Rachel Bodine graduated from college with a BA in English. She has since worked as a Feature Writer in the insurance industry and gained a deep knowledge of state and countrywide insurance laws and rates. Her research and writing focus on helping readers understand their insurance coverage and how to find savings. Her expert advice on insurance has been featured on sites like PhotoEnforced, All...

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Jeffrey Johnson is a legal writer with a focus on personal injury. He has worked on personal injury and sovereign immunity litigation in addition to experience in family, estate, and criminal law. He earned a J.D. from the University of Baltimore and has worked in legal offices and non-profits in Maryland, Texas, and North Carolina. He has also earned an MFA in screenwriting from Chapman Univer...

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Reviewed by Jeffrey Johnson
Insurance Lawyer

UPDATED: Jun 9, 2021

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When we look back at the recent past, the one thing that stands out in our mind is the volatility of new car sales, and how they represent a microcosm on the overall health of the global economy. 2009 saw the economic downturn impact new car sales to the point that they were the lowest they had been in three decades.

But then, 2009 was a watershed year in many respects, as not only did the bottom fall out of sales, but industry stalwarts General Motors and Chrysler were both left with no choice but to seek the protections of bankruptcy. Ford Motor Company, however, took an even more drastic and brave step – mortgaging nearly everything to ensure they’d have the cash flow and resources to survive an extended downturn.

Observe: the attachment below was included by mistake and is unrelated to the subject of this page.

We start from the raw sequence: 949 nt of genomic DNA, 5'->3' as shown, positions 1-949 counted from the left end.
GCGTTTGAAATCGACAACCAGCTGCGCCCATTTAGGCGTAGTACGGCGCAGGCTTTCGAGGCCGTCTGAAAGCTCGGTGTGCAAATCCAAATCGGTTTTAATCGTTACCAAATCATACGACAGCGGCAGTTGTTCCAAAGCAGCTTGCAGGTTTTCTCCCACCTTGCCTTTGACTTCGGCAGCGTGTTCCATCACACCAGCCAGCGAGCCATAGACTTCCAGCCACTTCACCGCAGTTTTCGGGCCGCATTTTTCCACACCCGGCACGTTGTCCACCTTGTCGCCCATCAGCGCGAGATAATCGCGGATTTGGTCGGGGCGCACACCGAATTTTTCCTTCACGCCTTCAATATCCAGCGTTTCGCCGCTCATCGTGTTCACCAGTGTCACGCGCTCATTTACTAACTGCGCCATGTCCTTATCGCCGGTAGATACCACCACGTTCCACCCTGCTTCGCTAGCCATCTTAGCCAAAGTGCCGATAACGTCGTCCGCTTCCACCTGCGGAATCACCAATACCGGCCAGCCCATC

2010 saw a slight improvement in the fortunes of nearly every automaker, domestic or foreign, but it looks like the industry has finally turned the corner in 2011.

The big winner for the year, as they’ve been for months, looks to be Chrysler. The Fiat owned company posted a whopping 37 percent increase in year over year sales for December, and a total year sales rise of 26 percent.

Compared to Chrysler’s stunning performance, Ford posted a modest 10 percent increase in December from a year ago, and is up 11 percent for the entire year. Ford has posted sales and market share gains for three consecutive years, the first time the company has done so since 1970.

General Motors posted just a small gain of 5 percent. However, they end the year up 14 percent overall, and also posted huge gains in their marketshare.

We’re still awaiting the results of most foreign automakers, and expect to have those numbers in hand soon.